1954, TSPDT Rank #245
I consider this remake of a '30s film that I have not seen to actually be two films in one: an intense, compelling drama; and a piss-poor, annoying musical. Let's stop and not go any further right now until I point out that anyone who is a fan of the needlessly extended and overblown Judy Garland musical numbers in this film (really the reason why it has a reputation, ironically) is not the target audience for this review. That being said, the songs are terrible. I hate them. They work against the other, better part of the film - which stars James Mason in a typically virtuoso performance as an alcoholic, washed-up Hollywood actor and husband of rising star (Garland) - by padding the length and ruining the tone of the film. In a film where the subject material is increasingly dark and gritty, why muddy the proceedings with useless, unrelated musical numbers which also disconnect the viewer from the actual story of the film? Bear in mind, I'm reviewing the newer, "restored" version of the film, in which the main point is to RESTORE these abrasive musical numbers! If you find a shorter version of the film with minimal musical numbers, I recommend that version because based on the rest of the film and Mason's performance, that would probably be a good film that I could recommend. But this version, that most people (like myself) will see anyway because it's the most "complete", I find impossible to give such a recommendation. A middle of the road rating is given to pay tribute to the portions of the film worth-watching.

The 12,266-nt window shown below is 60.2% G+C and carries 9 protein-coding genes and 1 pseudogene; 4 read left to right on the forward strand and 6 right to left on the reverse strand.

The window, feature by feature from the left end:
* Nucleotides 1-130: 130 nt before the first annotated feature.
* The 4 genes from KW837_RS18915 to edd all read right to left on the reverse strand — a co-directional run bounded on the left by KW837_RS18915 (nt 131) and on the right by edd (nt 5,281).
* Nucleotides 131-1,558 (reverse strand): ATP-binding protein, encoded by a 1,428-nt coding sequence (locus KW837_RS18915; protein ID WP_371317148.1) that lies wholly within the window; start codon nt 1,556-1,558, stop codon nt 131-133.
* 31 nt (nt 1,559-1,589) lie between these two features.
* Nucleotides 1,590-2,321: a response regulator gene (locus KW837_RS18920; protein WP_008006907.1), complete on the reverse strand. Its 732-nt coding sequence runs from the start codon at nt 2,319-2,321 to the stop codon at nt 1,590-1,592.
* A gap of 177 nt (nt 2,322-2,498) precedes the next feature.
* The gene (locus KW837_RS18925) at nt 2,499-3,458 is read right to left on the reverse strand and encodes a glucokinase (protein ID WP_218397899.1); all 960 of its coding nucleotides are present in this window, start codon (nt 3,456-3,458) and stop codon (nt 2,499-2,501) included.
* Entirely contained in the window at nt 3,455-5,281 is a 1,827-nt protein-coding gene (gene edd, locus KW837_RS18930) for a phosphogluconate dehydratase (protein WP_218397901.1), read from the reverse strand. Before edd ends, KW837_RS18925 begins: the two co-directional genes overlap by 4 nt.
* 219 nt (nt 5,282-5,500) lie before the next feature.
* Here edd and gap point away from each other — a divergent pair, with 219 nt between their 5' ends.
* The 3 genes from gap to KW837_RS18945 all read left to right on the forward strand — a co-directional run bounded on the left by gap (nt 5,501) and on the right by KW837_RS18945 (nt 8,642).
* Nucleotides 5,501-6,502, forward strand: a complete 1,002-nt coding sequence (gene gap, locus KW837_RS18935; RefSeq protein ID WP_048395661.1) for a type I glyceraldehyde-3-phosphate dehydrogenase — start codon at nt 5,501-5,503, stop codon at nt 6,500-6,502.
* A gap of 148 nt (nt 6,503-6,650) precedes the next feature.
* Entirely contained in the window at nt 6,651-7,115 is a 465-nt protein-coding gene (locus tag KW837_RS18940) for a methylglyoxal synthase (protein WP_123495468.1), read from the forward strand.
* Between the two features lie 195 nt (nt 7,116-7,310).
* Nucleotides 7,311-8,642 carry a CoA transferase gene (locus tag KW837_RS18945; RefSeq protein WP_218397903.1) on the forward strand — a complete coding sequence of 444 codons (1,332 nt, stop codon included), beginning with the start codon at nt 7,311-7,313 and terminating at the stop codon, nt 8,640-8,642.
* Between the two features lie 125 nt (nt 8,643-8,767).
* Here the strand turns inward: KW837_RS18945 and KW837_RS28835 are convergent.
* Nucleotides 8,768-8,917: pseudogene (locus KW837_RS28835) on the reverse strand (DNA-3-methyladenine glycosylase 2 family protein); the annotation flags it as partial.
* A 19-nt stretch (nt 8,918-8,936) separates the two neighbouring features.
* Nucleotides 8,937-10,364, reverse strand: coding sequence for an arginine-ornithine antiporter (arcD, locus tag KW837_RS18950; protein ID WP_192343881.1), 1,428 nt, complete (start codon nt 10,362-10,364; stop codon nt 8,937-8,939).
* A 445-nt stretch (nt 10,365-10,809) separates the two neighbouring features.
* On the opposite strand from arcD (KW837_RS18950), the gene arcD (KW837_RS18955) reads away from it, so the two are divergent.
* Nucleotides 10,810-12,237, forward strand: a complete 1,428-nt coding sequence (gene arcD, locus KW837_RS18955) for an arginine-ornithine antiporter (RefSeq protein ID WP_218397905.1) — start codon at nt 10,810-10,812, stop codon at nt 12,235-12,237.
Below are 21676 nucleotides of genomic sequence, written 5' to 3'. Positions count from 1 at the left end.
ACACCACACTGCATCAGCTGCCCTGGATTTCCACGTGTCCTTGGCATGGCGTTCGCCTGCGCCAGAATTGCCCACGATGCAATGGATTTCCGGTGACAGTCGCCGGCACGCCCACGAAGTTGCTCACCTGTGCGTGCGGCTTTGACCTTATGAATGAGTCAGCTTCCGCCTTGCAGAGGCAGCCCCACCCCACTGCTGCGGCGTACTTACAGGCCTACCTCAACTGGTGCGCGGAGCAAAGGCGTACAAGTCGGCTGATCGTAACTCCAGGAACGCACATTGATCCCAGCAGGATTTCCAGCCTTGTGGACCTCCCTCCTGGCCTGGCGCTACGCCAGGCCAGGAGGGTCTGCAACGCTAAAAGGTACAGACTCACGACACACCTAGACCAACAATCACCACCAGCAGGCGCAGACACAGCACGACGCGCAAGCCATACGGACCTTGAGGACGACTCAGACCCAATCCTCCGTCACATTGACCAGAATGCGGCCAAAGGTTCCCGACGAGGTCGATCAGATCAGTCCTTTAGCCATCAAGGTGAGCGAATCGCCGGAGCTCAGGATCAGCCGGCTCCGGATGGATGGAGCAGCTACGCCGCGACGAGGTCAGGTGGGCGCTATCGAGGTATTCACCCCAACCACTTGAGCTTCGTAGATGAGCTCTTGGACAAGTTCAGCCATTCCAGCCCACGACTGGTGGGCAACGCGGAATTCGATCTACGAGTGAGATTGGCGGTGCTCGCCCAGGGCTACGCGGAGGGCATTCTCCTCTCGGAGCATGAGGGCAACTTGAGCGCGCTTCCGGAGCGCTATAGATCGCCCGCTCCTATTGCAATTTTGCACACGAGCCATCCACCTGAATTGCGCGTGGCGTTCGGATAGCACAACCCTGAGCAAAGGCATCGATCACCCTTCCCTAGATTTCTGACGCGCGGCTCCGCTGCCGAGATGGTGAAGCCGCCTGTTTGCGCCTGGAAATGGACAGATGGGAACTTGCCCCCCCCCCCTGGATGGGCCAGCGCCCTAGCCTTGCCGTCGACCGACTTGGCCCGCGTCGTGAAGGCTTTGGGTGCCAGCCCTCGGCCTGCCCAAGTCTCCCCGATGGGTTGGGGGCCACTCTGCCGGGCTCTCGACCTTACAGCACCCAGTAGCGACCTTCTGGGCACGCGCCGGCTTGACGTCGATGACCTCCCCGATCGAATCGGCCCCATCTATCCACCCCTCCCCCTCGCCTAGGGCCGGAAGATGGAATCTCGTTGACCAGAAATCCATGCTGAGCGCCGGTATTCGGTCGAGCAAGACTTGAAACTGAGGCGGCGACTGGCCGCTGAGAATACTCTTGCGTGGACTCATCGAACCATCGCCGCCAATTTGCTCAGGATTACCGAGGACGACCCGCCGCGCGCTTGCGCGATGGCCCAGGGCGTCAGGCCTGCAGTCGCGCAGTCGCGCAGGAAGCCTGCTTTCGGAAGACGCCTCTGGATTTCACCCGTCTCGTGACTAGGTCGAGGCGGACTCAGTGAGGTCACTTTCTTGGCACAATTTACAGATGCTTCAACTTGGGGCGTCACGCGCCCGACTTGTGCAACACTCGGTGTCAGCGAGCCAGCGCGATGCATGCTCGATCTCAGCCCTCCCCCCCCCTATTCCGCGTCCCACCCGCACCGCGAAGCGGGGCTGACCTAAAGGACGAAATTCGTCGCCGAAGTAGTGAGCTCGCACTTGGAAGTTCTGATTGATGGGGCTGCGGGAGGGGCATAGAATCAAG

P.S. Early in the film, there is a scene where Garland sings "The Man That Got Away" in an empty nightclub with her band. This performance is the only good song in the film.